JEFFERSON CITY – Missouri union members who have religious objections to abortion may want to watch where their union fees are going, since unions across the nation have poured thousands of dollars into the Planned Parenthood Federation of America (PPFA). But bills proposed by both state and federal lawmakers promise to change this scenario by keeping unions from forcing pro-lifers to fund PPFA.
According to Missouri Representative Eric Burlison, a Republican from Battlefield, unions – many with ties to Missouri – gave at least $735,000 to PPFA, its affiliates, and its political action fund in 2013.
Additionally, many unions around the nation vocally supported Planned Parenthood after the Center for Medical Progress began to release videos in mid-July that exposed the abortion giant for trafficking in aborted baby body parts. Unions have also attacked lawmakers who want to defund Planned Parenthood.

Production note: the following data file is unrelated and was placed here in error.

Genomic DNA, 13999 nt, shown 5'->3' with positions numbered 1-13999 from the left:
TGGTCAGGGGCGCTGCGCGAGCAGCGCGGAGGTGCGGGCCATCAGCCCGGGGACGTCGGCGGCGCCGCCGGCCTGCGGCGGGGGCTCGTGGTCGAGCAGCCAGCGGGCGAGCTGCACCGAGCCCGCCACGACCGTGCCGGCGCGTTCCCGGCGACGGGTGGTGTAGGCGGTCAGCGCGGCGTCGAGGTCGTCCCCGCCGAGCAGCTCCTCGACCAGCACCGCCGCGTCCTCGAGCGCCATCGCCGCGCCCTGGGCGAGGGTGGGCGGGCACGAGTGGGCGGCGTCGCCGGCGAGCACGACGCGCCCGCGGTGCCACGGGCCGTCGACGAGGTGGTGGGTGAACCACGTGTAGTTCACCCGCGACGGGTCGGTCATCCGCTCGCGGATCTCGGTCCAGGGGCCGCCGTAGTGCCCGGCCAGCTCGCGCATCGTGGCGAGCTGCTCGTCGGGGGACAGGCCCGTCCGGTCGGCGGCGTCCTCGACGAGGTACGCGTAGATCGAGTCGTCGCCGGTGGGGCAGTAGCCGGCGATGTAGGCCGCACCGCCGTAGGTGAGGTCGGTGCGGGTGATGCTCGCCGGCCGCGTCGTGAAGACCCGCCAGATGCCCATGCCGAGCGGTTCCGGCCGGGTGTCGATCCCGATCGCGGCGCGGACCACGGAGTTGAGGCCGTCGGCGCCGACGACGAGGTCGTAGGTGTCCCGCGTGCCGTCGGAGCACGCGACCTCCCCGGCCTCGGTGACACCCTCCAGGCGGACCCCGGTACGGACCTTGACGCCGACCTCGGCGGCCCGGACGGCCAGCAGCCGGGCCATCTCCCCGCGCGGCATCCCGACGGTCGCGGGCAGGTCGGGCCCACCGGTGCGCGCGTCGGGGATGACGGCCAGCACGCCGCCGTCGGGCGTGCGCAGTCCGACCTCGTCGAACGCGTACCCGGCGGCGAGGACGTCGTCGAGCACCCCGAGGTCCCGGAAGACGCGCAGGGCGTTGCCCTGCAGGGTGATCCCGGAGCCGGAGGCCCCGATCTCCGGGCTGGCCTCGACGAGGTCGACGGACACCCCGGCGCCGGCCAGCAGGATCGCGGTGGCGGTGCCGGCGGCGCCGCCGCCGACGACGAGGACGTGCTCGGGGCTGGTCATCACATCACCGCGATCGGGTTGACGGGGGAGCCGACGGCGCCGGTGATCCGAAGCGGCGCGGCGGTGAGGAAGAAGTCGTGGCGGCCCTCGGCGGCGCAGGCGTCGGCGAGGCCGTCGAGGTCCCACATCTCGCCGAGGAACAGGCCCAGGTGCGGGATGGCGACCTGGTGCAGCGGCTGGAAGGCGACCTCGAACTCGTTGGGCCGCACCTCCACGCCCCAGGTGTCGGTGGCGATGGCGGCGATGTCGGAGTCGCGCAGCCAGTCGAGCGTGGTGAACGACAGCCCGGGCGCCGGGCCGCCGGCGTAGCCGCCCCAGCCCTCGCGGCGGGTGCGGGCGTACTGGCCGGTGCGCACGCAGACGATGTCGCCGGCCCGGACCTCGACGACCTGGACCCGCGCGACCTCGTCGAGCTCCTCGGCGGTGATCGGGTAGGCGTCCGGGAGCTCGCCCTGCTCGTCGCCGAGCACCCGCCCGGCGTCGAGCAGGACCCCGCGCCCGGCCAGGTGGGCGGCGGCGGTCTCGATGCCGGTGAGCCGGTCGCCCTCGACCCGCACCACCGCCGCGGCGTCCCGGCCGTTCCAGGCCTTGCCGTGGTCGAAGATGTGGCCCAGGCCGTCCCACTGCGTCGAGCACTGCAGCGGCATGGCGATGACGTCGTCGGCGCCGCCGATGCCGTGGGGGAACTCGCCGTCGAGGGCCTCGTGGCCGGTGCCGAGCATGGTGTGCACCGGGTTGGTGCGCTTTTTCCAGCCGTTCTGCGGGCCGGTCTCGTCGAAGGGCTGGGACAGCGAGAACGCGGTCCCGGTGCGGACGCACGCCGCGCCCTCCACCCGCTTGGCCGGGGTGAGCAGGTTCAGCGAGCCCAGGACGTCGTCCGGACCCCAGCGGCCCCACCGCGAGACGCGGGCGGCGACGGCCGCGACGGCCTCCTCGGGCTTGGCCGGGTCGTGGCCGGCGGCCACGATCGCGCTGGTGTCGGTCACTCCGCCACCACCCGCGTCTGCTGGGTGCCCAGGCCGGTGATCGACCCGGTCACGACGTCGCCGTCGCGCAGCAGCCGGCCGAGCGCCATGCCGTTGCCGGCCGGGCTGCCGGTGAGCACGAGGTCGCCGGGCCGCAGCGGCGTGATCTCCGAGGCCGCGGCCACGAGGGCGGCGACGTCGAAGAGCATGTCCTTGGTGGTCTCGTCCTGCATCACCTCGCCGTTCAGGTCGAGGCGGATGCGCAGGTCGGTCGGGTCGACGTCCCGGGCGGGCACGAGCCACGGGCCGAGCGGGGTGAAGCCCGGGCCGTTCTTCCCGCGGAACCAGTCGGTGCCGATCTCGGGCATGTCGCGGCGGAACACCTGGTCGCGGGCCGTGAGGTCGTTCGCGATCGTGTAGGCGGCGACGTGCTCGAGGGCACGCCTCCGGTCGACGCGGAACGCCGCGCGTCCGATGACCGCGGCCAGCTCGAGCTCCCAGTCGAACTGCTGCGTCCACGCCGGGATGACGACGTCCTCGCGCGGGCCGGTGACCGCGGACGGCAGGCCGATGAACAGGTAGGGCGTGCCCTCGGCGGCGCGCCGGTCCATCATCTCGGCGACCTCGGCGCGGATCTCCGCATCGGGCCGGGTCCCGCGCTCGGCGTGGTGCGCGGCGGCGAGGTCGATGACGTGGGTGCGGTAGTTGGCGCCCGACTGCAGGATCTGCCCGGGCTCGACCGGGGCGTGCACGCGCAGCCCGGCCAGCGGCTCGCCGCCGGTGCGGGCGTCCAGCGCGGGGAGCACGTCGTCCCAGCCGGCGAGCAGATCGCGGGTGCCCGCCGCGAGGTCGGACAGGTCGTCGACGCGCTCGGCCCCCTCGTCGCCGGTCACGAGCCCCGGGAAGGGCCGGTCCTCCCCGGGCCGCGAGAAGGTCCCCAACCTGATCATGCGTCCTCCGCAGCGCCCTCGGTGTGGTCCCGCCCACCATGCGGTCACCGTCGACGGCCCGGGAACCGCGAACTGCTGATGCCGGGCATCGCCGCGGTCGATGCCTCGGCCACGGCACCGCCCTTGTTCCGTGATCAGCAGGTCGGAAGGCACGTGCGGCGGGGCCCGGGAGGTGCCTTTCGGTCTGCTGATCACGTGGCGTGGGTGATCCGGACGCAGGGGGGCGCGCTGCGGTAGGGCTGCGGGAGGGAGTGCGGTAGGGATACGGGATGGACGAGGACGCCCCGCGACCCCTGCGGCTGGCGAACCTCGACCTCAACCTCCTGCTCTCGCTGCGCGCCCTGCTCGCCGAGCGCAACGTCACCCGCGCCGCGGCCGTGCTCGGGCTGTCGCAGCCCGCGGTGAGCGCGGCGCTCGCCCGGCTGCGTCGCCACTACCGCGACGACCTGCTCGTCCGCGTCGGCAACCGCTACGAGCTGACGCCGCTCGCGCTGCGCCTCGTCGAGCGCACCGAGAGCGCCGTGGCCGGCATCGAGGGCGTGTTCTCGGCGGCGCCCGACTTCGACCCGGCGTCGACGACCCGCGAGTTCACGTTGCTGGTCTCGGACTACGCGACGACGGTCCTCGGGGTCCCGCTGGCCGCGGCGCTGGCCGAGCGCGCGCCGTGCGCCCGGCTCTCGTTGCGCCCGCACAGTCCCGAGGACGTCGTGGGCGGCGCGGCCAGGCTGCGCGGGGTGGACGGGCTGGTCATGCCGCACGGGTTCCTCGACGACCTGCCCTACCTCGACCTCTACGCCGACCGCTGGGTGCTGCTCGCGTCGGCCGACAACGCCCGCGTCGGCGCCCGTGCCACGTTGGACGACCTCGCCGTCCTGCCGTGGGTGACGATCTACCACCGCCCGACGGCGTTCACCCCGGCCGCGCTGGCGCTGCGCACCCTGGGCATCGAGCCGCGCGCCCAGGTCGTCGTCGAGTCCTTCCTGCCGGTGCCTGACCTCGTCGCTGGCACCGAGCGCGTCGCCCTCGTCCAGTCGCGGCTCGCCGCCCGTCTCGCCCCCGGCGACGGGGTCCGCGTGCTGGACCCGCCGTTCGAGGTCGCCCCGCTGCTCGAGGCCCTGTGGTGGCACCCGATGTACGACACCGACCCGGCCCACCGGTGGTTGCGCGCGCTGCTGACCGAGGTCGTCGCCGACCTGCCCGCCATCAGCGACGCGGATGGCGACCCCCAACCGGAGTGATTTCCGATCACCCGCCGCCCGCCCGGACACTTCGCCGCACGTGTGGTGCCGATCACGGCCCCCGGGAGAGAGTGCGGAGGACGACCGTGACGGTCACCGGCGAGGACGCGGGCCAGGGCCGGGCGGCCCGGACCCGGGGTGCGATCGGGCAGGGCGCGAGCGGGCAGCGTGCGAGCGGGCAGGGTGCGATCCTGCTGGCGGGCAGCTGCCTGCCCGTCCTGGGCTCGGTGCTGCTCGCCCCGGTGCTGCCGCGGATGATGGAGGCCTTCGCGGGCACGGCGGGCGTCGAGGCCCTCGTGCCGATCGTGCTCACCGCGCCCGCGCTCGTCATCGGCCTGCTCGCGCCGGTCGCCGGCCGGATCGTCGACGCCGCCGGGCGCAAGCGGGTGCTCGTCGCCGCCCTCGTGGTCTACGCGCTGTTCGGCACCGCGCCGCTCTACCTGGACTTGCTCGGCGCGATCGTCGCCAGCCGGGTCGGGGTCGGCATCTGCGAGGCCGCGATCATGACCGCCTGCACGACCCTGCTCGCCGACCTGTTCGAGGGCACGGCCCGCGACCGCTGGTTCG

“I want unions to stop supporting issues that have nothing to do with unions and get back to being responsible to their union members,” Burlison told The Pathway. “The reason why they’re allowed to do this is because … their members are locked in and required to pay dues no matter what the union does. And if you’re a Christian and you feel like what your union is doing is morally reprehensible, there is nothing you can do.
“As a Christian, to me, it is appalling to know that these dues are going to support abortion.”
For this reason, Burlison supports Mo. House Bill 116, a Right-to-Work measure that would make union membership in the state optional. The bill was vetoed by Gov. Jay Nixon in June, but Burlison and other lawmakers will attempt to override the veto during a veto session in September.
Currently, Missouri has a Right-to-Work measure in place for public employees, such as teachers. Mo. House Bill 116 applies to unions in private industries.
On the federal level, a bill proposed by Sen. Orrin Hatch, R-Utah, and Rep. Tom Price, R-Ga., may also prevent pro-lifers from being forced to fund abortion. According to Heritage Foundation Research Fellow James Sherk, this Employee Rights Act would require “unions to get workers’ permission before they can spend their dues on political activities or give their money to objectionable causes.”